“Sir Peter’s grandfather was with the British at Gallipoli. Derek Lardelli has provided the Maori designs for the book. Derek’s father also served in the Maori Pioneers.” The book will be similar in size to Dr Soutar’s acclaimed book Nga Tama Toa — The Price of Citizenship, about C Company of the Maori Battalion. Dr Soutar has spent four years researching and writing this latest book, which will be submitted to the publisher next week. “It will take them eight months to convert the material into the finished product,” he said. “The 400-page colour publication will be well worth waiting for. It will contain hundreds of photos, most of which have not been published before. Many of them are from private collections handed down through the generations, and often treated as jealously-guarded heirlooms by the soldiers’ descendants.” Dr Soutar went to great pains to convince people to share the photos in the book. “Being able to show them the finished result with Nga Tama Toa helped immensely. The book has taken me almost as long as the First World War lasted, and the research has taken me to France, Belgium, England and Turkey.” While there was no more time to add to the text, there was still the opportunity to insert photographs. “I set out to include photographs of as many Maori who served in the First World War as I could find. There are now over 700 individual portraits that people have given to me of Maori in uniform during the 1914 to 1919 period.” Still accepting images for the book Images can be sent to firstname.lastname@example.org The book is part of a series of authoritative and accessible print histories on New Zealand and World War 1 produced jointly by Manatu Taonga, Massey University, the New Zealand Defence Force and the Royal New Zealand Returned and Services’ Association (RSA). “The works in the First World War Centenary History Programme cover the major campaigns in Europe and the Middle East, New Zealanders’ contributions in the air and at sea, the experiences of soldiers at the front and civilians at home, the Maori war effort, and the war’s impact and legacy.” With the WW1 manuscript completed, Dr Soutar, who is working with the research and publishing team at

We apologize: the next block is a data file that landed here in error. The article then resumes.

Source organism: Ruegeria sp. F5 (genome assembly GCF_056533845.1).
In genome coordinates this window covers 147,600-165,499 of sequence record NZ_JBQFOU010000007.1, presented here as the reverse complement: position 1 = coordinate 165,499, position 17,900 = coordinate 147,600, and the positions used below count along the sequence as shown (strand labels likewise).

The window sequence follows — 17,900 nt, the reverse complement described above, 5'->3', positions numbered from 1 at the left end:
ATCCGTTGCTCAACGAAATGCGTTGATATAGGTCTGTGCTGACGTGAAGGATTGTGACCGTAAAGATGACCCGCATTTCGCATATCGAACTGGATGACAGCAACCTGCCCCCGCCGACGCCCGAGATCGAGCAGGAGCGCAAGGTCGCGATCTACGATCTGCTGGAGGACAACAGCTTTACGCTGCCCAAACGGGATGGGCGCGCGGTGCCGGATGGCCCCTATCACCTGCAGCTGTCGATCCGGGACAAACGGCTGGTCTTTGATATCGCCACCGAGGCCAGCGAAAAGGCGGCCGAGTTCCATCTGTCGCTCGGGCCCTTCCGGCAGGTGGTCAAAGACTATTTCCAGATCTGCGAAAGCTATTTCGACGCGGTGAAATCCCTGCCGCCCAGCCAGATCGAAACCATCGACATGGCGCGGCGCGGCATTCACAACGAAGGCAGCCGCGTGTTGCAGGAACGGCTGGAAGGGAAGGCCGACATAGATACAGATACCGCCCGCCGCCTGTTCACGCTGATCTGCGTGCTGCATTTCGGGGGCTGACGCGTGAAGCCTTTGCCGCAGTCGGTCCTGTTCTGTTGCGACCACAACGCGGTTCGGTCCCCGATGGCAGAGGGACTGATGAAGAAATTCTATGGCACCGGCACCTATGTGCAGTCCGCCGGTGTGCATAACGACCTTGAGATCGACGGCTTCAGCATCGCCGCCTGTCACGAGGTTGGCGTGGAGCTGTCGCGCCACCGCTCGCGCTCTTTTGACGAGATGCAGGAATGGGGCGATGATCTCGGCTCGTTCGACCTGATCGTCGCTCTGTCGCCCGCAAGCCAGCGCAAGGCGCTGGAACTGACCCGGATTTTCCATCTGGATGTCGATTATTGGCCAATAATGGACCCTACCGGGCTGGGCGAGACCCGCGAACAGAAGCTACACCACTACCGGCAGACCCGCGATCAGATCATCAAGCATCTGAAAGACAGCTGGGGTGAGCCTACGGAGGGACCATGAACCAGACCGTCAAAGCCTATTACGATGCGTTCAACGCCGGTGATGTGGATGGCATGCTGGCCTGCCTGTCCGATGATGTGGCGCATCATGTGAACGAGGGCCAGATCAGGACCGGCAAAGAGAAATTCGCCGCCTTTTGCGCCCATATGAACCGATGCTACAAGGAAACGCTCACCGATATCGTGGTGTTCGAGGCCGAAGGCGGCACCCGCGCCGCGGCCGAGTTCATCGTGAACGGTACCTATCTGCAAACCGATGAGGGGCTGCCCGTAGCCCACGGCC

Manatu Taonga — Ministry for Culture and Heritage, has turned his attention to a history project called Te Tai Settlement Stories. Along with other government agencies, the ministry, through Te Tai, is working with iwi to tell the stories of Treaty settlements and celebrate their positive impact. Dr Soutar is leading the digital project. “It is a huge undertaking as few New Zealanders know much about the Treaty or Treaty settlements, and many even question their validity. “Yet settlements are becoming significant in shaping our identity, and central to the making of modern New Zealand. They are going to lead to significant changes in communities throughout the country. I am buoyed by the fact that the project has already gained traction with the new Government, and look forward to its launch in the new year.” Dr Soutar said his next “personal” book would be about the history of Ngati Porou since colonisation. “It will cover the past 200 years. This will be a separate venture from my other work but certainly is a work I have always wanted to do.” Ngati Porou is the second largest iwi in the country. “Its contribution to and influence in national Maori development is well documented and yet our writers have never captured this within our own historical record.” Sir Apirana Ngata documented the iwi’s early history in his Nga Rauru-nui-a-Toi lectures but the history of the tribe’s last 200 years since its colonisation has never been published. “If I can get this project started this year I will be very pleased. It may take a team effort, as was the case when we did Nga Tama Toa, but I think many of our people will agree it’s worth doing.”
Kohitātea (January) 2018 edition of Pipiwharauroa